The first ever Marine National Monument in the Atlantic Ocean has been established today by the President of the United States, Barack Obama. This new monument joins two already-established Marine National Monuments. One of these monuments is the Rose Atoll Marine National Monument off the coast of the Samoan Islands, established by President Bush in 2009. The other is the Papahānaumokuākea Marine National Monument off the coast of Honolulu, Hawaii, also proclaimed by President Bush in 2006.
The Papahānaumokuākea Marine National Monument was expanded from 140,000 square miles to 582,578 square miles by Obama in 2016. This expansion made the Papahānaumokuākea Marine National Monument the world’s largest protected area.
The newest Marine National Monument was announced by the president at the 3rd annual Our Ocean Conference in Washington D.C. this morning.
ABOVE: “This dumbo octopus was sighted by the NOAA Okeanos Explorer ship during a dive to map the Atlantic Canyons and Seamounts in September 2014.” Image from the NOAA Office of Ocean Exploration and Research.
Obama spoke of the threat of climate change to our fragile global ecosystem, saying, “the more of those threats we eliminate through conservation, the more resilient those ecosystems will be to the consequences of climate change.”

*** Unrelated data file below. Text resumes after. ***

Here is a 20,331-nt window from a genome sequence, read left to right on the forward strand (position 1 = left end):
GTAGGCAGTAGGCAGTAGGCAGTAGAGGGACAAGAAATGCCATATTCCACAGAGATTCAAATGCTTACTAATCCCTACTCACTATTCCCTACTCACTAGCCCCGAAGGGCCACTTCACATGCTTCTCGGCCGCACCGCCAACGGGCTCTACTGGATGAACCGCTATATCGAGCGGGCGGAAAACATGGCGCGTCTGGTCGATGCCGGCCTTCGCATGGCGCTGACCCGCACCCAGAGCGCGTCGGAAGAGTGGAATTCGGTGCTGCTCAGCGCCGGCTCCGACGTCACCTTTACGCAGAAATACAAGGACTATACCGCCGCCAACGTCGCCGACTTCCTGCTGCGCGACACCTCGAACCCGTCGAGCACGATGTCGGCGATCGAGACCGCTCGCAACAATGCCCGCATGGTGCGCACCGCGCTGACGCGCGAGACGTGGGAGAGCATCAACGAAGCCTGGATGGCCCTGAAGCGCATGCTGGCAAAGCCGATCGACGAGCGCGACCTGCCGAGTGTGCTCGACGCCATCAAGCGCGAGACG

“Today we’re building on this approach by establishing the first Marine National Monument in the Atlantic. We’re protecting fragile ecosystems off the coast of New England, including pristine undersea canyons and sea mounts. We’re helping make the oceans more resilient to climate change, and this will help fishermen better understand the changes that are taking place that will affect their livelihood.”
“We’re doing it in a way that respects the fishing industry’s unique role in New England’s economy and history.”
The area that’s being named a Marine National Monument exists around 150 miles off southern New England. This new monument goes by the name “The Northeast Canyons and Seamounts Marine National Monument” – making it, believe it or not, the new Marine National Monument with the longest name.
This area is 4,900 square miles large, and naming this area a Marine National Monument effectively protects it from all fishing and mining from this point forward.
“President Obama’s designation is historic for the Atlantic Ocean and contributes to global commitments to protect special ocean places,” said Lee Crockett of the The Pew Charitable Trusts, overseeing the U.S. ocean conservation project. “Science is clear that setting aside biologically important areas can increase resilience as ocean conditions change.”
“For everyone who recognizes the value of this unique ecosystem and cherishes a healthy, productive ocean, this monument designation is a huge win.”
Have a peek at Obama’s full remarks in the video below, courtesy of the official U.S. Department of State YouTube account.